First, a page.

It seemed too good to be true: Cape Town gangsters, guided by a local pastor, laying down their weapons to hand out food parcels to desperate people in Manenberg. And, of course, it was.
“Today, they will give me a food parcel in front of my son but a few months later they will remind him of the food parcel and tell him to deliver ‘goods’ for them,” one resident told researchers from Global Initiative. Community groups reportedly claimed that some food parcels contained drugs and guns, and that gangsters were simply exploiting the lockdown to grow their territory and recruit vulnerable youngsters.
At least 50 gangs fight viciously for power in Manenberg, a township of 52,000 people crammed into just three square kilometres, and that averages a murder a week. For these gangs, the pandemic presents an ideal opportunity. South Africa’s lockdown has created severe food shortages in the Cape Flats, while temporary restrictions on sales of cigarettes and alcohol means dealers offering black market deliveries have a chance to cultivate new customers – and debts.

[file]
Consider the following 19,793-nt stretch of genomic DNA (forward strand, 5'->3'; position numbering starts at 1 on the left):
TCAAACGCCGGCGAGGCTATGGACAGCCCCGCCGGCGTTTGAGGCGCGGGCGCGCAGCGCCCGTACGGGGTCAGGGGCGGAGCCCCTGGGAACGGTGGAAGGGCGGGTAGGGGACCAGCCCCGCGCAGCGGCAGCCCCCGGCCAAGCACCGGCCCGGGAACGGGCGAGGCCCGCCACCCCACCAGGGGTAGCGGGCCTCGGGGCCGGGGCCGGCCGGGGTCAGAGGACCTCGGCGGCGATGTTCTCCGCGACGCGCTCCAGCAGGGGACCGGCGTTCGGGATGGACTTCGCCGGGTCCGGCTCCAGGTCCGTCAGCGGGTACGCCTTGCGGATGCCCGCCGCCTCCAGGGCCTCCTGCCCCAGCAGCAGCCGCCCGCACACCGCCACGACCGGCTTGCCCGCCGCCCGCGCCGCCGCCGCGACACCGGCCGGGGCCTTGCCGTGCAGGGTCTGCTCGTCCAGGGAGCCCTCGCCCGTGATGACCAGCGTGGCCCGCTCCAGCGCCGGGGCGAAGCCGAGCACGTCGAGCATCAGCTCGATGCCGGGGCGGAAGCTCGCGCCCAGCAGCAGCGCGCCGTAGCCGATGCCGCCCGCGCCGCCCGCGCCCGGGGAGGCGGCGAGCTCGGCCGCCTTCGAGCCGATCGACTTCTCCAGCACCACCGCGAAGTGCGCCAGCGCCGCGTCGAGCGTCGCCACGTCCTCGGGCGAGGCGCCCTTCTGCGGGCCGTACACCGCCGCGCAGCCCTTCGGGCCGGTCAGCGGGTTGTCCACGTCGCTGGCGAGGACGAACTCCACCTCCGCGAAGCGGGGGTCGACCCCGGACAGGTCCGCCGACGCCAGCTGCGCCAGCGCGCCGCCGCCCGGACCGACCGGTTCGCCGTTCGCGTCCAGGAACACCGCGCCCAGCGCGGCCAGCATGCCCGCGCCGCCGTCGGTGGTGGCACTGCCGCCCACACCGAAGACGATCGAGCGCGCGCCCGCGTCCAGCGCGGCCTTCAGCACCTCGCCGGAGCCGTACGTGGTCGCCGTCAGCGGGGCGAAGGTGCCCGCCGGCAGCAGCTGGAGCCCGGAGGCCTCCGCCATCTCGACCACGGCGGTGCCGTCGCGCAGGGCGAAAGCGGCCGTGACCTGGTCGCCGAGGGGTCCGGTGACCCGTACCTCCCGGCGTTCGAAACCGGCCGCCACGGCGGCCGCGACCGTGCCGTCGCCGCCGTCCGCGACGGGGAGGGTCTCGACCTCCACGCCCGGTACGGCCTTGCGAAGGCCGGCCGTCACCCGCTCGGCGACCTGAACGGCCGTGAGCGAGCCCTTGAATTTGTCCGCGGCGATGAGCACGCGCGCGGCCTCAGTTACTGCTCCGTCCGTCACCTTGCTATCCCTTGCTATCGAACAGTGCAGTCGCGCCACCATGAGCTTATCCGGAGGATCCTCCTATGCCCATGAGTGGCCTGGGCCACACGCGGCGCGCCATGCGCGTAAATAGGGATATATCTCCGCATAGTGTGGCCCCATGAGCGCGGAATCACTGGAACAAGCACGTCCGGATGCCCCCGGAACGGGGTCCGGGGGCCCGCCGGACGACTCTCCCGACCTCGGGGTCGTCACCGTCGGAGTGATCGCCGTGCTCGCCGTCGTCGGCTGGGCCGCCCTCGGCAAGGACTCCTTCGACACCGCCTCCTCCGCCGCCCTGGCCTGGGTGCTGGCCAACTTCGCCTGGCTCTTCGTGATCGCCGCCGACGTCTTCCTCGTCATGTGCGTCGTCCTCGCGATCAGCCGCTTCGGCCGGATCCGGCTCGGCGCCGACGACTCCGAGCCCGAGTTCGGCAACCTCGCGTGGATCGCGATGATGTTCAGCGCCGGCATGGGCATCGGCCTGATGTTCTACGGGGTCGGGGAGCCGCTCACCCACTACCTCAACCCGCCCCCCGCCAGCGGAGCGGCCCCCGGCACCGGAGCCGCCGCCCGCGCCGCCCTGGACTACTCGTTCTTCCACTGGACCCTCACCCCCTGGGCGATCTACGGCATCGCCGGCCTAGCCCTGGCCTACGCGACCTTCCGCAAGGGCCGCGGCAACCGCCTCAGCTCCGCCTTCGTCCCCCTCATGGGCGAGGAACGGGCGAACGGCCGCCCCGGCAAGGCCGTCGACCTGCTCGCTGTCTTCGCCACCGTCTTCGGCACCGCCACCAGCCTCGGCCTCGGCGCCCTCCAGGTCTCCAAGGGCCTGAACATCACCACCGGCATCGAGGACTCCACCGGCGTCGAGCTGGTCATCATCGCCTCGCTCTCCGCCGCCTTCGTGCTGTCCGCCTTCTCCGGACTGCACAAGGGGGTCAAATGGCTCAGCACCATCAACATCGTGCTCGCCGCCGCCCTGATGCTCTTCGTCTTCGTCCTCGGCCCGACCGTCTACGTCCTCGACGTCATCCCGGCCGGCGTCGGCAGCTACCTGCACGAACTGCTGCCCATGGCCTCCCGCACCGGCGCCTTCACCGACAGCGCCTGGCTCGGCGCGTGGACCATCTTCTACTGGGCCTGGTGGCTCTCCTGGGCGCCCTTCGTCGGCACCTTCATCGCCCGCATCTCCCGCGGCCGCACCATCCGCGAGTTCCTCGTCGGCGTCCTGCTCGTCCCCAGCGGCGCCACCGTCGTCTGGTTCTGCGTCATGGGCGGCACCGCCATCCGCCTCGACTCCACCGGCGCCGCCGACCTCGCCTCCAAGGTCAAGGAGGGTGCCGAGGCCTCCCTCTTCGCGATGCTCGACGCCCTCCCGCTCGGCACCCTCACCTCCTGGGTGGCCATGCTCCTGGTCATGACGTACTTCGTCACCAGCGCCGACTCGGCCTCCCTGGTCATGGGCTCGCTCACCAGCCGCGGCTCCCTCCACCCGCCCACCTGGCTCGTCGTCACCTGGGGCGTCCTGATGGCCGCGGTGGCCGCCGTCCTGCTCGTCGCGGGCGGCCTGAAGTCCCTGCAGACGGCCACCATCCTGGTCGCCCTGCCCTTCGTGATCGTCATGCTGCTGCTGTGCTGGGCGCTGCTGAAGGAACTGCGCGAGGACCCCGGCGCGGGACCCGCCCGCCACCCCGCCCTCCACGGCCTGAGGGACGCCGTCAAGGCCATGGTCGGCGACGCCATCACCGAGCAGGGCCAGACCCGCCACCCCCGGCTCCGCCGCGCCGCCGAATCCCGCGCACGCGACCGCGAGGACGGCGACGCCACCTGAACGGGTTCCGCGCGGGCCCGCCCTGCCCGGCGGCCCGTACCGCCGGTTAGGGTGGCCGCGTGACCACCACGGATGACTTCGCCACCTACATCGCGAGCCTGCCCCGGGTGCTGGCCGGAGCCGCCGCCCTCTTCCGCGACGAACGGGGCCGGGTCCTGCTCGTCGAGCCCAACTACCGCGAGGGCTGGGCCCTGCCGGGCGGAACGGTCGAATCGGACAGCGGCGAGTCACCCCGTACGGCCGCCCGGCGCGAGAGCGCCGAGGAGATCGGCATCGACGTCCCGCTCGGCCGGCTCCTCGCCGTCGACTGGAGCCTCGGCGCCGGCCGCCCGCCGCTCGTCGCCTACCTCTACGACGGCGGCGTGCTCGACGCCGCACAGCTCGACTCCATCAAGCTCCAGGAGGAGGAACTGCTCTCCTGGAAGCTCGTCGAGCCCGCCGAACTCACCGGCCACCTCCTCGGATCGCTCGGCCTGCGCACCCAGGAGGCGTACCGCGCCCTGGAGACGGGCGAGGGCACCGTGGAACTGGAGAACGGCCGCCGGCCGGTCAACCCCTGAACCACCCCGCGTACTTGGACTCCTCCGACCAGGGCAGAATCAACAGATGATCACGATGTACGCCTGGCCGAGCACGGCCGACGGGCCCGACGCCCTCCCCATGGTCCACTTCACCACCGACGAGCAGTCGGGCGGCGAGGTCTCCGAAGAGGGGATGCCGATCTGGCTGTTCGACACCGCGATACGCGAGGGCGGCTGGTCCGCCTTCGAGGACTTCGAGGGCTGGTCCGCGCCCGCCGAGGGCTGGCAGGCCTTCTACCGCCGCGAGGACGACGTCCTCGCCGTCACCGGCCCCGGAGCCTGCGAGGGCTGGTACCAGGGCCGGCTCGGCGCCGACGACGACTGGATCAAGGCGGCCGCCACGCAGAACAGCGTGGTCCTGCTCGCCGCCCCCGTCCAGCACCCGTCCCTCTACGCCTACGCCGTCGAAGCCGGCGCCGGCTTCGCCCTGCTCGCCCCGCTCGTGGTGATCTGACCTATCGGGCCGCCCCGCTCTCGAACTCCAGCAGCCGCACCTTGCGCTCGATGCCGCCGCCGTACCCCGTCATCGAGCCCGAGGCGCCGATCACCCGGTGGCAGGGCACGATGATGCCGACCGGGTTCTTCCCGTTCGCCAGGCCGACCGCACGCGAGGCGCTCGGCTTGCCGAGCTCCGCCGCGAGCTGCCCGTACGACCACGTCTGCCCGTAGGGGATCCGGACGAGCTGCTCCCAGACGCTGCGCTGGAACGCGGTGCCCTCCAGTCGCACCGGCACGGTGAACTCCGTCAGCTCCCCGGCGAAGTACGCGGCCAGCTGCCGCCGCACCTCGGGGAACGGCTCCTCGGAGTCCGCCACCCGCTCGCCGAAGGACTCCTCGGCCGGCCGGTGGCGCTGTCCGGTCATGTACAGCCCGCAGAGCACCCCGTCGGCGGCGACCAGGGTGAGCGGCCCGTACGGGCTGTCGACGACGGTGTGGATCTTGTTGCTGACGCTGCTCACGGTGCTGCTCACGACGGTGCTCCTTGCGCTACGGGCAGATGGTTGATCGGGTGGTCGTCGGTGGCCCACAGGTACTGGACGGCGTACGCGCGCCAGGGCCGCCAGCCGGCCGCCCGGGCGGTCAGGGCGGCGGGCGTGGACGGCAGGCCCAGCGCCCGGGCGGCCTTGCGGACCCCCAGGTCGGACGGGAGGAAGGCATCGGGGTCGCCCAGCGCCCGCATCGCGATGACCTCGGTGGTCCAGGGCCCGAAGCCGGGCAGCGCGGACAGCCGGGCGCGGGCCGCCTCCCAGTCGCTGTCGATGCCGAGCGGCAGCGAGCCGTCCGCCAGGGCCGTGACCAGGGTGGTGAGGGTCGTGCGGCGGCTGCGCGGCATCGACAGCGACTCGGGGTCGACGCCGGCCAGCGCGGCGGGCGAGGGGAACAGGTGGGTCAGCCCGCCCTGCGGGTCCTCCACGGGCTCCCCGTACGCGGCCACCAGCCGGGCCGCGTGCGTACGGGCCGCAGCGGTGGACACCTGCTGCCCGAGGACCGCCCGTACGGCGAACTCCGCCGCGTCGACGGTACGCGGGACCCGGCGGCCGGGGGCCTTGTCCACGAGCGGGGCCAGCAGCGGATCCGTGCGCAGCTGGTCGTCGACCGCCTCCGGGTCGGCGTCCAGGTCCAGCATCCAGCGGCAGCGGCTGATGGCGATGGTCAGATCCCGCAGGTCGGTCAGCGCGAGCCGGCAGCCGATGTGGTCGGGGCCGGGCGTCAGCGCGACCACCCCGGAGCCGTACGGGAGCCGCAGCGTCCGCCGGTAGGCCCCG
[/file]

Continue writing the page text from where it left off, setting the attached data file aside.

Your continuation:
Community groups are striving to fill in the gaps, providing meals to thousands in order to keep this dubious charity at bay. But there’s only so much they can do. For impoverished families already struggling to make ends meet, especially the 70% of people in Manenberg who are unemployed, deliveries of food parcels are often the only lifeline – even if they come with long-term strings attached.